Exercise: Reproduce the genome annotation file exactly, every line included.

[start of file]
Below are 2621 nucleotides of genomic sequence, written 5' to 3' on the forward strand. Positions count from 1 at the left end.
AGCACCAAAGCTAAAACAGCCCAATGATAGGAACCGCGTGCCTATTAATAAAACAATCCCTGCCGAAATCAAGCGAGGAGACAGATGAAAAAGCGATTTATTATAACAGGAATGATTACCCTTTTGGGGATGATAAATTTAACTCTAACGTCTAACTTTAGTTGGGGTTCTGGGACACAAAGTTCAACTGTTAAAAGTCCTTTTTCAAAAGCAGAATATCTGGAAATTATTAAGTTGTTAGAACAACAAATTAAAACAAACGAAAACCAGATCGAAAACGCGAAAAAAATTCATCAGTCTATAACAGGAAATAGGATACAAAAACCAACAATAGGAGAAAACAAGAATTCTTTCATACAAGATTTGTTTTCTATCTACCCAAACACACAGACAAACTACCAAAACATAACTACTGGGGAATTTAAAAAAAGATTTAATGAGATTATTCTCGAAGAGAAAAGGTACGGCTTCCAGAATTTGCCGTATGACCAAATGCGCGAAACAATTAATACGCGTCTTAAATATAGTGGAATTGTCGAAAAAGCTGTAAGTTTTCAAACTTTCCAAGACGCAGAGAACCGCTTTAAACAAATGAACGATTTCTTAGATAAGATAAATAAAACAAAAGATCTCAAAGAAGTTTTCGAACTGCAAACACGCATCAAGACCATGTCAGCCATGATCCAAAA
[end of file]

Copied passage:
Below are 2621 nucleotides of genomic sequence, written 5' to 3' on the forward strand. Positions count from 1 at the left end.
AGCACCAAAGCTAAAACAGCCCAATGATAGGAACCGCGTGCCTATTAATAAAACAATCCCTGCCGAAATCAAGCGAGGAGACAGATGAAAAAGCGATTTATTATAACAGGAATGATTACCCTTTTGGGGATGATAAATTTAACTCTAACGTCTAACTTTAGTTGGGGTTCTGGGACACAAAGTTCAACTGTTAAAAGTCCTTTTTCAAAAGCAGAATATCTGGAAATTATTAAGTTGTTAGAACAACAAATTAAAACAAACGAAAACCAGATCGAAAACGCGAAAAAAATTCATCAGTCTATAACAGGAAATAGGATACAAAAACCAACAATAGGAGAAAACAAGAATTCTTTCATACAAGATTTGTTTTCTATCTACCCAAACACACAGACAAACTACCAAAACATAACTACTGGGGAATTTAAAAAAAGATTTAATGAGATTATTCTCGAAGAGAAAAGGTACGGCTTCCAGAATTTGCCGTATGACCAAATGCGCGAAACAATTAATACGCGTCTTAAATATAGTGGAATTGTCGAAAAAGCTGTAAGTTTTCAAACTTTCCAAGACGCAGAGAACCGCTTTAAACAAATGAACGATTTCTTAGATAAGATAAATAAAACAAAAGATCTCAAAGAAGTTTTCGAACTGCAAACACGCATCAAGACCATGTCAGCCATGATCCAAAA